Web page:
After a stint as a larder chef in a hotel he catches a boat to Australia. Here he stays for two years, gaining life experience and working at manly occupations in a slaughterhouse and on the railways in the outback.
Then it’s back to England, an English Literature degree at Oxford (explains referrals to and quotes from his reading), running a mobile disco and then a club (lots of fighting) which eventually became his first seafood restaurant in the fishing port of Padstow.

Now he owns so many properties in the town it’s known by the locals as Padstein!  I thought that seemed a little bit greedy but he’s obviously quite chuffed by it.

I won’t tell you anymore except that it’s a really engaging read by someone who’s had an interesting life. I particularly liked hearing about his dog Chalky, a Jack Russell who became a hero in Rick’s cooking series, often stealing the show.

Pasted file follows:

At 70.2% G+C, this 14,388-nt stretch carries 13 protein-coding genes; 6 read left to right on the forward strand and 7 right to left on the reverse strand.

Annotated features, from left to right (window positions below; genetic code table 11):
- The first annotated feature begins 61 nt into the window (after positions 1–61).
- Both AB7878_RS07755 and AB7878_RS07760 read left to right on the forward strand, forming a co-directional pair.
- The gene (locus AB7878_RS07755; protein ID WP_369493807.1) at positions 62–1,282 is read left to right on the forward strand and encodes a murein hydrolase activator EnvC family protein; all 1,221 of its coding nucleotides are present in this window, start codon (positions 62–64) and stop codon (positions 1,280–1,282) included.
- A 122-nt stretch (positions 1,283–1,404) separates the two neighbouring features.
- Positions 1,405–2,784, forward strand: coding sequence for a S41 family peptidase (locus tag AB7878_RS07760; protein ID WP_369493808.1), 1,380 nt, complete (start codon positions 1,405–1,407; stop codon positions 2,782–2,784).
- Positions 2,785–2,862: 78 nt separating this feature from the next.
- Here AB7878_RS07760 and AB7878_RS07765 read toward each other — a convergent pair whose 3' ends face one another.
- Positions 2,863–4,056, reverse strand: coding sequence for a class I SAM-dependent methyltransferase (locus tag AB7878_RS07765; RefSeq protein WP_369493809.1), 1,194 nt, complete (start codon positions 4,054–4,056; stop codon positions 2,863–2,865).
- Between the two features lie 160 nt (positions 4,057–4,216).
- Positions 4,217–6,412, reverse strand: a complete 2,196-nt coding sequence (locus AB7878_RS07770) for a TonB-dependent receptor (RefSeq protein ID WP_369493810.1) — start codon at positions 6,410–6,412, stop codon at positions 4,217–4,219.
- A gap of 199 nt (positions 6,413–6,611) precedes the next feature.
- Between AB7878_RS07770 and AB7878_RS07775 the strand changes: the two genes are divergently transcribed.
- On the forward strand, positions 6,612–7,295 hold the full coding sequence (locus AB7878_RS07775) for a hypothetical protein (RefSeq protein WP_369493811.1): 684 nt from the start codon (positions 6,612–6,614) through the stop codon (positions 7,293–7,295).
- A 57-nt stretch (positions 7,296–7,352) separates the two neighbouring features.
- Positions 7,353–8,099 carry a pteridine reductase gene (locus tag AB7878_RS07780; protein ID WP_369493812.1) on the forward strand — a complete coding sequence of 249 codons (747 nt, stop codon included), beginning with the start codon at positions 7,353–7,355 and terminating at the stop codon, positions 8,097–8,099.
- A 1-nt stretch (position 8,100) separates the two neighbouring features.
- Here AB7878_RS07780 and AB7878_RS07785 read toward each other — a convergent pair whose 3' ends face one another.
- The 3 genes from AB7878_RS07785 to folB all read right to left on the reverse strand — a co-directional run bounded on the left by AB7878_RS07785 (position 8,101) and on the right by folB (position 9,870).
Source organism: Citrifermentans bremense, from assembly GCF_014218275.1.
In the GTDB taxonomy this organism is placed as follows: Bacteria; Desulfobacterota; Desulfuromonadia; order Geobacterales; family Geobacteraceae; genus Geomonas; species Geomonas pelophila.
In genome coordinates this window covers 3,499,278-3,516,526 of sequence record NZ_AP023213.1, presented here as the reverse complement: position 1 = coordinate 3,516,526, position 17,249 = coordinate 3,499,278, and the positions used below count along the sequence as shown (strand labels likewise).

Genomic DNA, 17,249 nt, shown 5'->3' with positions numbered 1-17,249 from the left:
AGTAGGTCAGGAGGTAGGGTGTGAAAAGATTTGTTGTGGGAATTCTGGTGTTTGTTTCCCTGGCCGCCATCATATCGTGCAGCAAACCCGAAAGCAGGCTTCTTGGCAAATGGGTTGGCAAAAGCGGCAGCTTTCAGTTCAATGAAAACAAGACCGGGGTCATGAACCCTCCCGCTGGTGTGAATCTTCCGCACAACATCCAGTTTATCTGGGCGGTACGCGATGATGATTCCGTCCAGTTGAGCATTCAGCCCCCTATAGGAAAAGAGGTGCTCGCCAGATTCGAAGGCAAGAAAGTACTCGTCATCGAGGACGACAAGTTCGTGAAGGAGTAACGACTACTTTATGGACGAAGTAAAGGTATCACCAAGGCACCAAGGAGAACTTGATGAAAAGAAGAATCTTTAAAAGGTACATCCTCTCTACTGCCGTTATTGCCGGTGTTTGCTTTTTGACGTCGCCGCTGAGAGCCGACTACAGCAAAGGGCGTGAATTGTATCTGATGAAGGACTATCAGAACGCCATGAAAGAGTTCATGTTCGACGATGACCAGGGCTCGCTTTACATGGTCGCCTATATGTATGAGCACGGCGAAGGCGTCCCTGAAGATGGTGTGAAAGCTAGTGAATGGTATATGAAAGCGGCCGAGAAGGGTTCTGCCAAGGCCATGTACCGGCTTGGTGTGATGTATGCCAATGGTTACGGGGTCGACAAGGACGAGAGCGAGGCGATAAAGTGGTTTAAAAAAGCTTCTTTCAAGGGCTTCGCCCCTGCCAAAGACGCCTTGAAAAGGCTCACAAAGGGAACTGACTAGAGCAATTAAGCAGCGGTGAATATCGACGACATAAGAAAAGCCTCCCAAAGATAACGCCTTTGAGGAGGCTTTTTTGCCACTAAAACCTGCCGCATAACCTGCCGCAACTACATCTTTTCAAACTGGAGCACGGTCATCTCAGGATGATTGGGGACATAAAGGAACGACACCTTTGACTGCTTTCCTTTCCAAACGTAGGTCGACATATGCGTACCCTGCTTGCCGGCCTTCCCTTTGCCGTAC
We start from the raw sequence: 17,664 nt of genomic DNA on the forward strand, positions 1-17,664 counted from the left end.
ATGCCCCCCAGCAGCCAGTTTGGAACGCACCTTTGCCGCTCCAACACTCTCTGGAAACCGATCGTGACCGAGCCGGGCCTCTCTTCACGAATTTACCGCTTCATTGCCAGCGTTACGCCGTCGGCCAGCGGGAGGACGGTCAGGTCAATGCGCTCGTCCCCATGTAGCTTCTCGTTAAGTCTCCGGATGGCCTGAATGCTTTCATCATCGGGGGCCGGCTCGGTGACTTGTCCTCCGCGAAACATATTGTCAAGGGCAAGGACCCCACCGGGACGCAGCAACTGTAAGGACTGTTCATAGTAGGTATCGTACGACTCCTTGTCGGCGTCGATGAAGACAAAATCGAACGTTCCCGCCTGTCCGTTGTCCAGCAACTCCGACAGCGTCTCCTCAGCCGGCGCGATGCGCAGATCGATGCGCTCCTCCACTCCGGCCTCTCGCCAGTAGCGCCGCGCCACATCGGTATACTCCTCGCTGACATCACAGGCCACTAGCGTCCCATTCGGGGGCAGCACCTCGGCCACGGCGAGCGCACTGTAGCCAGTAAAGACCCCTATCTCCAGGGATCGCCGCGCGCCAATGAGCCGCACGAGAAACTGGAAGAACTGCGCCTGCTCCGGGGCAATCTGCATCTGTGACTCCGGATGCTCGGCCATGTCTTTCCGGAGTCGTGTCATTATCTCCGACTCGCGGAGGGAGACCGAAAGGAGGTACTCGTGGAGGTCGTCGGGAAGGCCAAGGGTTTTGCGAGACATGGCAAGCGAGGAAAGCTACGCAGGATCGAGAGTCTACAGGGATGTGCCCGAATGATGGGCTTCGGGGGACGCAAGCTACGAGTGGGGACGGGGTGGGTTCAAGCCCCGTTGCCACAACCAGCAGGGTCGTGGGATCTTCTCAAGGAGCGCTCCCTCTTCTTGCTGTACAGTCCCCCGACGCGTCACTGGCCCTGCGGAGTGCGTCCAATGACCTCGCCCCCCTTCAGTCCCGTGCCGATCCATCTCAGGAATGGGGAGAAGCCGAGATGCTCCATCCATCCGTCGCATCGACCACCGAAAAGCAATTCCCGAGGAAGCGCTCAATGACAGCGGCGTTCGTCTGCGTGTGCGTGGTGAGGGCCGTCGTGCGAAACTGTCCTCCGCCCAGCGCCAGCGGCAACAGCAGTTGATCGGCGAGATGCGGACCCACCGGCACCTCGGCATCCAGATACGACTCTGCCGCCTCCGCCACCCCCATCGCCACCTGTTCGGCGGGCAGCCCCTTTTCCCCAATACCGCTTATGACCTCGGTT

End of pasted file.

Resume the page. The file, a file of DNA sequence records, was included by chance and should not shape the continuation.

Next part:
Author: Rick Stein
ISBN: 9780091949907
Year: 2013
Publisher: Ebury Press,London,England

Bertie's guide to life and mothers by Alexander McCall Smith [Suneeta, Highland Park library]

Image for BertieWhether you are familiar with the 44 Scotland Street series or not (I wasn’t), you will enjoy this 9th book, set in picturesque Edinburgh, that tells of  the latest goings-on in the lives of a wonderful bunch of characters, some you will love, some you will love to hate.

As the stories run
parallel through the book, we encounter around 18 or so main characters, connected with each other. Sweet, beleaguered Bertie will tug at your heart as he endures yoga and Italian classes and therapy sessions at the hands of his tiresome, amateur psychologist, but well-intentioned mother.